The Law School will shorten its semester by one week this fall, allowing some students to enjoy a longer summer and attend job interviews, officials said.
Last month, the law faculty approved a Student Bar Association proposal to switch from a 14- to 13-week schedule for law students who have completed at least three semesters at the school. The students will also see their class time increase by five minutes.
All other students will remain at a 14-week schedule with no increase in class time.
“We have been debating it for a couple of years,” Law School Dean Michael Young said of the changes. “The faculty had been opposed to it largely because the evening students were disinclined to do it. It came up this year because the day students (explained) that they really were more in favor of it than they seemed.”
SBA members initially proposed that the current semester schedule be shortened by one week and that class time increase by 10 minutes for some students. The evening students, however, were opposed to the increase in class time because they already attend classes late into the night.
SBA President Evelyn Corrie Westbrook said she was willing to compromise on some parts of her group’s proposal to ensure the adoption of the new schedule.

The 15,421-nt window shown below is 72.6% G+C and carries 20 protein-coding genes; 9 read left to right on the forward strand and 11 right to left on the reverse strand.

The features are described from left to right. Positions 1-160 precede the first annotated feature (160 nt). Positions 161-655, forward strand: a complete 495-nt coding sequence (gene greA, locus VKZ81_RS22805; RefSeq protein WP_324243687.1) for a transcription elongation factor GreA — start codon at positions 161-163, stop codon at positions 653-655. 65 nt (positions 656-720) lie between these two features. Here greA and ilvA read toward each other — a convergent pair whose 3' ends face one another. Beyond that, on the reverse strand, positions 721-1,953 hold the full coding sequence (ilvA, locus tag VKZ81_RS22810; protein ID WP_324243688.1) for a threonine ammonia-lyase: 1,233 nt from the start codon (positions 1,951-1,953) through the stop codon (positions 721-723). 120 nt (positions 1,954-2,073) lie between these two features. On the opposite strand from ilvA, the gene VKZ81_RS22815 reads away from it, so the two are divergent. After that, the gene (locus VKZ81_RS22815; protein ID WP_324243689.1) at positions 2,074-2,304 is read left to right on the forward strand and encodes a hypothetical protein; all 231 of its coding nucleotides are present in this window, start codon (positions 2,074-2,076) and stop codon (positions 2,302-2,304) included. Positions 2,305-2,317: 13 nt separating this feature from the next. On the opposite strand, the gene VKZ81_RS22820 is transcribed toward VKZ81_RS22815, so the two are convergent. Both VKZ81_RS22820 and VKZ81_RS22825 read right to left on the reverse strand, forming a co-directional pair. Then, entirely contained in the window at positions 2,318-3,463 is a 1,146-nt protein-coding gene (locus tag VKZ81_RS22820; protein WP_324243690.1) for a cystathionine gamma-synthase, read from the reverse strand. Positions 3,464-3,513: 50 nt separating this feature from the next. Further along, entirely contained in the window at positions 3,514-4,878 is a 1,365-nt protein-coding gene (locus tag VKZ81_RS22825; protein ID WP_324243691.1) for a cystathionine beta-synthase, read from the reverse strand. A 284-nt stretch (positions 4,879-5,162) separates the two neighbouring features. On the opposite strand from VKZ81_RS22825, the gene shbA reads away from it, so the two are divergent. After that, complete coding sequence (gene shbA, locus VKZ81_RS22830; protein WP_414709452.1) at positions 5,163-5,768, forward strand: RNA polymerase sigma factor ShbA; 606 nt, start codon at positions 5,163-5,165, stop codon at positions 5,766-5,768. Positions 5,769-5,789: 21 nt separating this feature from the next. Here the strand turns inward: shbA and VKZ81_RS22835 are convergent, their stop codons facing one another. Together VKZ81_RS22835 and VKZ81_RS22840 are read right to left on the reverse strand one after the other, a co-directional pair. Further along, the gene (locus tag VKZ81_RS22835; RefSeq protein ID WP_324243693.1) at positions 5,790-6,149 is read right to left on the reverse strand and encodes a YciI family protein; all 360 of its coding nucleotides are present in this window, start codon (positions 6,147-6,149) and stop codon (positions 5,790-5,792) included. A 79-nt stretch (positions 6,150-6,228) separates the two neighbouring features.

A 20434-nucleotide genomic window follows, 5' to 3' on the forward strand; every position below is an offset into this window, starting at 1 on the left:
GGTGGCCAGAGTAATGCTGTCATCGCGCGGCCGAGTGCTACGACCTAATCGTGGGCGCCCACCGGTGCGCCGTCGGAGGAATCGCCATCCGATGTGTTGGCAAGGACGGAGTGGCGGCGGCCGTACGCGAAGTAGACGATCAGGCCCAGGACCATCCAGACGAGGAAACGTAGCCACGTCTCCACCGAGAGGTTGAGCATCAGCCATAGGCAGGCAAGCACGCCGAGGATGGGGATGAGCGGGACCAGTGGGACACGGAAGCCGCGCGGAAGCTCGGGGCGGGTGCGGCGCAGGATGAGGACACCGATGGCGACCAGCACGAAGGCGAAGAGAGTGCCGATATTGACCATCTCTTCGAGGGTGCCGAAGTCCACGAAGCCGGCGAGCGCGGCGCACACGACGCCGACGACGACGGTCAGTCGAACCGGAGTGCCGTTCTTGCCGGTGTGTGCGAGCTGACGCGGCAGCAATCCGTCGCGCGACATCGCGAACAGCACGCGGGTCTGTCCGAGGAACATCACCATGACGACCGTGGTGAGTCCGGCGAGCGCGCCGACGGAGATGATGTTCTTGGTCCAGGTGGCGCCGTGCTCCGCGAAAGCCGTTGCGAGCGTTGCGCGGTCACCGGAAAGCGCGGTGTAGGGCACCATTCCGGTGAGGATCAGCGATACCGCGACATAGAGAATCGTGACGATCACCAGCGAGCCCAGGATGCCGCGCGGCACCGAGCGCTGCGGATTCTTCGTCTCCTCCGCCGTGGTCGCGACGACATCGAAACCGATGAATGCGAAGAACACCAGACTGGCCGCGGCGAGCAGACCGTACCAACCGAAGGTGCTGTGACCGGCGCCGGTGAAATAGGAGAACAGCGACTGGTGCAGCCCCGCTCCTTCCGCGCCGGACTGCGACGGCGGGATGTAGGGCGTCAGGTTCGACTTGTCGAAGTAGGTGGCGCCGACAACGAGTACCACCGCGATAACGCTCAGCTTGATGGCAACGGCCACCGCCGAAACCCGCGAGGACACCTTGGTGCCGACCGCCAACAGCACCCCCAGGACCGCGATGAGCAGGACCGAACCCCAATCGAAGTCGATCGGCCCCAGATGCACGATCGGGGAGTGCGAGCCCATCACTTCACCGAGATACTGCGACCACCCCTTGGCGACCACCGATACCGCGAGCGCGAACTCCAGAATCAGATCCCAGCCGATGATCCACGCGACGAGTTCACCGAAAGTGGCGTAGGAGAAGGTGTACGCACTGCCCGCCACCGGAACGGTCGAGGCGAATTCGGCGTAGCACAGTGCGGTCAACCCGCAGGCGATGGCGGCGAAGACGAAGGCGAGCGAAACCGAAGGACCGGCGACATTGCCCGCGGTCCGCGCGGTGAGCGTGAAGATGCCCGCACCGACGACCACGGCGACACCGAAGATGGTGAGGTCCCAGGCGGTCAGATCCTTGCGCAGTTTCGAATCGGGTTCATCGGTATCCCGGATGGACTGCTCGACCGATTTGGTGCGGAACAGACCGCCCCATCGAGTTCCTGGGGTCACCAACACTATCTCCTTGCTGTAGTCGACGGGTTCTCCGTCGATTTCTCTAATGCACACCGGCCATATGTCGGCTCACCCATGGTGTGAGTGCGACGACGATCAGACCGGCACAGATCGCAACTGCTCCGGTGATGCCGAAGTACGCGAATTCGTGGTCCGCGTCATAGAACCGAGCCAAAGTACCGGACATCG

“I worked with Dean (of Academic Affairs Roger) Trangsrud and Tom Fredrichs, president of the Evening Law Students Association, to make many changes to the new proposal to address many of those concerns,” she said.
Several law schools, including Duke and Northwestern universities, have switched to a 13-week semester since the American Bar Association rescinded rules a few years ago that required schools to operate on a 14-week schedule.
“I think that it will make our law school more attractive because it gives people a longer summer, which allows them to do internships or even split their summer experience between law and government jobs,” Young said. “A lot of schools are doing it, but that’s not our reasoning.”
Transgrud noted that the final exam schedule would not move as a result of the changes, but that the Law School’s Commencement will be held with the rest of the University next year. The Law School traditionally held its graduation a week after the University-wide Commencement.
“There will be no change in the length in our reading periods or the length of exam period,” he said. “The students feel that this is very important.”
Young said the change, which will push back the start date of classes for second- and third-year students, allows them to go to job interviews without worrying about missing class.
“As it turns out, we have a very robust fall interview period where students could have as often as five to six interviews a day,” he said. “If that interview period coincides with the first week of classes people would be missing a lot of class time and would also miss out on the drop/add period,” he said.
“It also permits us to experiment with our summer programs because we have more time off,” he added.
Westbrook said having a longer summer would allow students to earn more money for the fall semester.
“Many students split their summer between two jobs,” she said. “This will give them the chance to earn two more weeks’ worth of pay.”